There are some people in this world who will tell you that if something gets broken it is always better to fix it yourself. There are other people who will tell you that they have learned from bitter experience that trying to fix it yourself only makes the situation ten times worse. Naturally, I fall into the latter category.
Our reliance on technology in this modern-day world means that we have lost the instinct to survive when something critical to our lives – a television set or electric toothbrush, for example – breaks down. We apparently live in a ‘throwaway society’ which advises us to ‘just buy a new one’ when the old one’s last legs finally give way, often increasing the size of our carbon footprint in the process.
Modern-day struggling writers like myself rely on technology – technology to write with, technology to format scripts with, technology to pass the time with when either of the previous two activities become monotonous, pointless or physically impossible. In days gone by, writers also relied on technology – but it was a much simpler case to replace a piece of broken chalk or blunted goose feather (depending on which age you lived in). And the only footprints they needed to worry about were the kind they’d simply get their servants to clean up afterwards.
These days, the personal computer can bring one’s writing practices to a complete standstill when it develops a fault. Either that, or it’s a useful excuse to avoid writing which sounds better than the usual ranting about writer’s block. During an unusually productive few hours the other day, my top-of-the-range MESH computer started making funny noises from somewhere deep within the bowels of its huge metal case. I had no idea what it was, except to say that the machine was noisier than usual.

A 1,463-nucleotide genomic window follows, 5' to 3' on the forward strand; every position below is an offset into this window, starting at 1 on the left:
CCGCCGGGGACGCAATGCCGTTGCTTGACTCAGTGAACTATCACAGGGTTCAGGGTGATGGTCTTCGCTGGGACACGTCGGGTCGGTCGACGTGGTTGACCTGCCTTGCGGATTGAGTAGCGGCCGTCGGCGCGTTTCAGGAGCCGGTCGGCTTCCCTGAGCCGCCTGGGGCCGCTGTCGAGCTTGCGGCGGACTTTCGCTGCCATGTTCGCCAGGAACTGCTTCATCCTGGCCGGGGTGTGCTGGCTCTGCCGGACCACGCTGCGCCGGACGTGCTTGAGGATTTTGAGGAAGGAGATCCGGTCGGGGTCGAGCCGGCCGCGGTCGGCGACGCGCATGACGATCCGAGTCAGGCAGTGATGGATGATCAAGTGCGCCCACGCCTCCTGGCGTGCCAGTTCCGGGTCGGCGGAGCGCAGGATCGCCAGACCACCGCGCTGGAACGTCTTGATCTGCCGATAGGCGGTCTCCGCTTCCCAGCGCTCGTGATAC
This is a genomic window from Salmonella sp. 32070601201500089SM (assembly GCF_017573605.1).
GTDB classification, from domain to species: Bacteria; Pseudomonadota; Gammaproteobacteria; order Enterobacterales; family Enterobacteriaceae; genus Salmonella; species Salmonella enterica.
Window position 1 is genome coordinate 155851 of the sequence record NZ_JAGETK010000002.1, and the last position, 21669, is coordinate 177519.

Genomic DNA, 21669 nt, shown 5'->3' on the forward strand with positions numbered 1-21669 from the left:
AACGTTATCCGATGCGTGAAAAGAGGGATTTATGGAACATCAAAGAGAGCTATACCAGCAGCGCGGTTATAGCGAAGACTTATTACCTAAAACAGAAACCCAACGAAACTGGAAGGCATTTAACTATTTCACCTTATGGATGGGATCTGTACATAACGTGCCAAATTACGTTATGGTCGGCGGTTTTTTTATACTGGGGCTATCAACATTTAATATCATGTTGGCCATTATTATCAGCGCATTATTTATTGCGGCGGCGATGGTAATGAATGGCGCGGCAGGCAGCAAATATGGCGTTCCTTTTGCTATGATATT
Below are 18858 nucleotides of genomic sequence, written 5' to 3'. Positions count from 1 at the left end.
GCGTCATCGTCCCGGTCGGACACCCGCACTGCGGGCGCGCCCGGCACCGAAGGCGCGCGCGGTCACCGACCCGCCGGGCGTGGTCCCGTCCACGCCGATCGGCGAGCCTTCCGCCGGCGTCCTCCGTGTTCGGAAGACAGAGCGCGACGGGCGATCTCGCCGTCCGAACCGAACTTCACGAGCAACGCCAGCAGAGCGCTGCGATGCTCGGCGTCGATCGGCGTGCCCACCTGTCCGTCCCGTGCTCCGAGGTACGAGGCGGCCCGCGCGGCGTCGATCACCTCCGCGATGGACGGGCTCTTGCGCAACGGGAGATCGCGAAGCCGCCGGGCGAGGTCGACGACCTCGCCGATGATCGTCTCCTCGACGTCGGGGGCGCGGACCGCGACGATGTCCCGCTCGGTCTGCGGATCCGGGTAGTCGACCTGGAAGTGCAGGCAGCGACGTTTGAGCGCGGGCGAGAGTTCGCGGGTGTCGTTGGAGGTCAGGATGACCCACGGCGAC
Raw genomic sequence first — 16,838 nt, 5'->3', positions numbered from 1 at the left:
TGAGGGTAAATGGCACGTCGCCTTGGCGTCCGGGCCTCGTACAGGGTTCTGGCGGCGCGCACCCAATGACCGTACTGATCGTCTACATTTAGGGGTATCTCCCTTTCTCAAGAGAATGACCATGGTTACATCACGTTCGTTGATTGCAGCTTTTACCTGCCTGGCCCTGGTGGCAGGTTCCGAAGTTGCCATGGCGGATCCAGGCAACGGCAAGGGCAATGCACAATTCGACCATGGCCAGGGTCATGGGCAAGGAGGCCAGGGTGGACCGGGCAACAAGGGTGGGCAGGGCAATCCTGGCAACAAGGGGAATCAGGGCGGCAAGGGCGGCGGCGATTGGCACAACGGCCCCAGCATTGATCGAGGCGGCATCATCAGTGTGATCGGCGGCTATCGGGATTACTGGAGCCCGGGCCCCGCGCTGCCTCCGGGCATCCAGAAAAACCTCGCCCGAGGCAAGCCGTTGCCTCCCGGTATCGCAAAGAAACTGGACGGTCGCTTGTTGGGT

Within seconds my concentration had been demolished, so I pulled out my original invoice with details about my on-site hardware repair warranty and found the number to call so I could get an engineer to come to the flat. MESH curiously-named Technical Support department is, in this context, an oxymoron. There are two reasons why this is the case:
1. They have limited technical expertise
2. They are not very supportive
The man who answered the phone didn’t speak very good English and the first thing he asked me was to tell him what the problem was. I explained that my computer was noisier than usual, and after he had rambled on at me without me understanding a word of what he was saying I gathered that he wanted me to turn the computer off and on again. I obeyed dutifully and the computer ended up being noisier than it was before.
I told Mr. Mesh that his solution hadn’t actually helped, nor was it very technical, so he said that he’d send me an address label to pack up my computer and send it back to the workshop. This is where I became very confused as I had paid for a service where repair technicians come out to your house. I explained to him that I had on-site warranty and he said he knew, but they would need to examine the computer in the workshop to find out what the problem is.
I fail to understand what MESH on-site warranty actually means and argued with Mr. Mesh that I’d paid for an insurance service which sends out engineers on-site. He said that they would only be able to send someone out if I could tell them what the specific problem was so ‘they could bring the right parts’.
Realising it was an argument I wasn’t going to win, I went out and bought five miles of bubblewrap and a roll of tape to pack up my computer. When I got home, I hoicked out the old vintage typewriter my mother once loaned me when I first told her I wanted to be a writer, only to discover that the ribbon needed replacing. Trying to find a shop which stocked a replacement is, of course, another story altogether...